Mike Teavee

So the other day we were at Jay’s parents and I grabbed some old children’s books for Erik one of the books was  Charlie and the Chocolate Factory.  This book was a favourite of mine as a kid so I’ve been reading it and tonight I found this poem… and loved it even though I don’t remember it at all.

And to think that Roald Dahl wrote this book in 1964.  And if it was true then, I hate to think what he would think of TV now.

Anyway, to get back to my point, this is the song that the Oompa-Loompa’s  sang to Mike Teavee after his passionate love of TV got him shrunk to the size of an inch in Willy Wonka’s factory… enjoy…

“The most important thing we’ve learned,

So far as children are concerned,

Is never, NEVER, NEVER let

Them near your television set –

Or better still, just don’t install

The idiotic thing at all,

In almost every house we’ve been,

We’ve watched them gaping at the screen.

They loll and slop and lounge about,

And stare until their eyes pop out.

(Last week in someone’s place we saw

A dozen eyeballs on the floor.)

They sit and stare and stare and sit

Until they’re hypnotised by it,

Until they’re absolutely drunk

With all that shocking ghastly junk.

Oh yes, we know it keeps them still,

They don’t climb out the window sill,

They never fight or kick or punch,

They leave you free to cook the lunch

And wash the dishes in the sink –

But did you ever stop to think,

To wonder just exactly what

This does to your beloved tot?

IT ROTS THE SENSES IN THE HEAD!

IT KILLS IMAGINATION DEAD!

IT CLOGS AND CLUTTERS UP THE MIND!

IT MAKES A CHILD SO DULL AND BLIND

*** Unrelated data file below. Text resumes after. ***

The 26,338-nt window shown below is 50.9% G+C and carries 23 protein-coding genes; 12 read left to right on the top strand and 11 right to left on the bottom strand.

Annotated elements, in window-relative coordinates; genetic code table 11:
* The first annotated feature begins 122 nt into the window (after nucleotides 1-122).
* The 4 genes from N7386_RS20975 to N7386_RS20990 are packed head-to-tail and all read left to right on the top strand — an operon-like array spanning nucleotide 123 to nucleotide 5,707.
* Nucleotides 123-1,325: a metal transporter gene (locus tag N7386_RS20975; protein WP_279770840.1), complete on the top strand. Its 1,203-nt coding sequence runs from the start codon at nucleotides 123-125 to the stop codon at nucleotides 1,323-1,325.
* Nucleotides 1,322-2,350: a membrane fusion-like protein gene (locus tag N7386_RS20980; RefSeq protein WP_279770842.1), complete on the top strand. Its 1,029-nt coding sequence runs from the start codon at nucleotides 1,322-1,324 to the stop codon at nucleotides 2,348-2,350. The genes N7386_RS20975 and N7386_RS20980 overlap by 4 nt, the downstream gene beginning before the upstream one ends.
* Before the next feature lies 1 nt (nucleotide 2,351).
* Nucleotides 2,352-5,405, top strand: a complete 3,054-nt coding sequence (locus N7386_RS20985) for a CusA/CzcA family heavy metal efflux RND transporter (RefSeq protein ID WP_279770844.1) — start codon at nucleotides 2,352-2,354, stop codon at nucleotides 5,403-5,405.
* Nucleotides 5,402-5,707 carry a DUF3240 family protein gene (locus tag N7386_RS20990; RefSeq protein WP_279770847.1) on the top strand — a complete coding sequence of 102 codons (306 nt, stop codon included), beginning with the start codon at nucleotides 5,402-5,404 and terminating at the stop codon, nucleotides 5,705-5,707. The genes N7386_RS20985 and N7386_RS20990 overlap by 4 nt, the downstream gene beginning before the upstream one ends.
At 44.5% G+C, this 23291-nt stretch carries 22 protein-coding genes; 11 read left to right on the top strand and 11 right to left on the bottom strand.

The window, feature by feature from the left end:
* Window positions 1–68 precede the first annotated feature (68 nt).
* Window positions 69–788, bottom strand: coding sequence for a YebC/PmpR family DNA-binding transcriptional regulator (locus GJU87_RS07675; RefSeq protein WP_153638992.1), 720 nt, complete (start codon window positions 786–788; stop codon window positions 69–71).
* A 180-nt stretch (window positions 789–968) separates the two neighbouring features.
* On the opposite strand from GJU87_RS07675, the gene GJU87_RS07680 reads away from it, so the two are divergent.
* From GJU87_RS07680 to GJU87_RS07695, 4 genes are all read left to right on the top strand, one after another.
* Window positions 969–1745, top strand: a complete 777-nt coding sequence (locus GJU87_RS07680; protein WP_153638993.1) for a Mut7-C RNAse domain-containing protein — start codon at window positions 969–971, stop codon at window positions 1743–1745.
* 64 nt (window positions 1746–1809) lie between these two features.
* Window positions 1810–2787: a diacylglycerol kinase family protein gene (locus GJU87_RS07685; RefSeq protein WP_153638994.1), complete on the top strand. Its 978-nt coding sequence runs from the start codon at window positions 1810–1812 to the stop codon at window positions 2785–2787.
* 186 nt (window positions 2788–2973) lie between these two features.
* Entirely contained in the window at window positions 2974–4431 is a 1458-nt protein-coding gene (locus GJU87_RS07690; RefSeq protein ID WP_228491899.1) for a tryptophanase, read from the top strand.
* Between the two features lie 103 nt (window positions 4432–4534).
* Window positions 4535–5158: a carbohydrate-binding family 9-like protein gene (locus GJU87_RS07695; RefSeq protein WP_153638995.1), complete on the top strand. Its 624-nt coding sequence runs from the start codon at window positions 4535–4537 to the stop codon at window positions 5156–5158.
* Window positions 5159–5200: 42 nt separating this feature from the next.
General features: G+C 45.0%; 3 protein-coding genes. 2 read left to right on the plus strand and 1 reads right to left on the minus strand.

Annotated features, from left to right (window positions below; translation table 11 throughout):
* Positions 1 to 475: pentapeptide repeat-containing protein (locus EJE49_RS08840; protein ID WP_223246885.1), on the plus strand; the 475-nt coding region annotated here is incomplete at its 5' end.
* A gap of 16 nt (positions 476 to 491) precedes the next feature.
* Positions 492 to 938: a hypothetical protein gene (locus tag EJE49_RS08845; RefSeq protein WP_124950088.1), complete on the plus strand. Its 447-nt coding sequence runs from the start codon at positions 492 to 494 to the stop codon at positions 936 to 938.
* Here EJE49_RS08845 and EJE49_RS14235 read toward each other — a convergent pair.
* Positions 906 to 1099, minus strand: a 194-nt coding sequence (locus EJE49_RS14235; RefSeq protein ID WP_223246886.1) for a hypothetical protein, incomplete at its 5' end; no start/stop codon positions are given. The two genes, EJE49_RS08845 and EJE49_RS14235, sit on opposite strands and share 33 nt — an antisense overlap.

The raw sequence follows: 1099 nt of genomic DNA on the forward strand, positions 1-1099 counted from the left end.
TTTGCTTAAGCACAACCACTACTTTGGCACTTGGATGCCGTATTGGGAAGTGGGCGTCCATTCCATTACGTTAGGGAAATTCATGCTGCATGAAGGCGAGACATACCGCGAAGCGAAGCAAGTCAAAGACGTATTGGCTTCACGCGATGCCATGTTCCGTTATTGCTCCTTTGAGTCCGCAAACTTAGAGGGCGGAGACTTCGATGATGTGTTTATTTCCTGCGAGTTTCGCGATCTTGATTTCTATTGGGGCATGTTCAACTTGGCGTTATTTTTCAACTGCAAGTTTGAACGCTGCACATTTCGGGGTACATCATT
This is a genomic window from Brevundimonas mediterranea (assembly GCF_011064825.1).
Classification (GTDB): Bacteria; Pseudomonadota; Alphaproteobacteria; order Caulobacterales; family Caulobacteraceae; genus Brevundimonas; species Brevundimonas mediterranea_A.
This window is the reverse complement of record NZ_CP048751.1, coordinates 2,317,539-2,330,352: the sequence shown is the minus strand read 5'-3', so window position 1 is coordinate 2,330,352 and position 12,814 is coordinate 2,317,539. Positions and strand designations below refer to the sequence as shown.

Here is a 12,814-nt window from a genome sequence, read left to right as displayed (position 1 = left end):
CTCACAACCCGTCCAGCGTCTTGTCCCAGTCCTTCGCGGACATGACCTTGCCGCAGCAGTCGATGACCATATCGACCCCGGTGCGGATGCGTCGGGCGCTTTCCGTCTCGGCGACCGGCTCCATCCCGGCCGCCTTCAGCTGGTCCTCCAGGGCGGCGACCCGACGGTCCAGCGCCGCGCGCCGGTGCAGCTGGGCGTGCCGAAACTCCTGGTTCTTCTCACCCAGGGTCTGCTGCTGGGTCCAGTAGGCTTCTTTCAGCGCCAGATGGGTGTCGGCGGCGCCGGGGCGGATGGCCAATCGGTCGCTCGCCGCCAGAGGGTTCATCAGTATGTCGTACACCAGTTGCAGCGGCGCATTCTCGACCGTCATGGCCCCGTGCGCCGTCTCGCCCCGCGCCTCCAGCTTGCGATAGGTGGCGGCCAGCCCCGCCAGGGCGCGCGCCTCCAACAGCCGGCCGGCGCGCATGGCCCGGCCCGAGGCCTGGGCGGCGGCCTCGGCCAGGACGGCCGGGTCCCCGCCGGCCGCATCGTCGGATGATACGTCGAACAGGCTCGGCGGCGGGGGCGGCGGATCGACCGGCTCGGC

HE CAN NO LONGER UNDERSTAND

A FANTASY, A FAIRYLAND!

HIS BRAIN BECOMES AS SOFT AS CHEESE!

HIS POWERS OF THINKING RUST AND FREEZE!

HE CANNOT THINK – HE ONLY SEES!

‘Al right!” you’ll cry. ‘All right!’ you’ll say,

‘But if we take the set away,

What shall we do to entertain

Our darling children?  Please explain!’

We’ll answer this by asking you,

‘What used the darling ones to do?

Before this monster was invented?

Have you forgotten? Don’t you know?

We’ll say it very loud and slow:

THEY… USED…TO…READ!  They’d READ and

READ,

AND READ and READ, and then proceed

To READ some more.  Great Scott!  Gadzooks!

One half their lives was reading books!

The nursery shelves held books galore!

Books cluttered up the nursery floor!

And in the bedroom, by the bed,

More books were waiting to be read!

Such wondrous, fine, fantastic tales

Of dragons, gypsies, queens, and whales

And treasure isles, and distant shores

Where smugglers rowed witih muffled oars,

And pirates wearing purple pants,

And sailing ships and elephants,

And cannibals crouching ’round the pot,

Stirring away at something hot.

(It smells so good, what can it be?

Good gracious, it’s Penelope.)

The younger ones had Beatrix Potter

With Mr. Tod, the dirty rotter,

And squirrel Nutkin, Pigling Bland,

And Mrs. Tiggy-Winkle and –

Just How the Camel Got His Hump,

And How The Monkey Lost His Rump,

And Mr. Toad and bless my soul,

There’s Mr. Rat and Mr. Mole –

Oh, books, what books they used to know,

Theose children living long ago!

So please, oh please, we beg, we pray,

Go throw your TV set away,

And in it’s place you can install

A lovely bookshelf on the wall.

Then fill the shelves with lots of books,

Ignoring all the dirty looks,

The screams and yells, the bites and kicks,

And children hitting you with sticks –

Fear not, because we promise you

That, in about a week or two

Of having nothing else to do,

They’ll now begin to feel the need

Of having something good to read.

And once they start – oh boy, oh boy!

You watch the slowly growing joy

That fills their hearts.  They’ll grow so keen

They’ll wonder what they’d ever seen

In that ridiculous machine,

That nauseating, foul, unclean,

Repulsive television screen!

And later, each and every kid

Will love you more for what you did.

P.S. Regarding Mike Teavee,

We very much regret that we

Shall simply have to wait and see

If we can get him back his height.

But if we can’t – it serves him right.

A fabulous poem Mr. Dahl!

So sorry my darlings, there are just too many reasons here for keeping the TV off!

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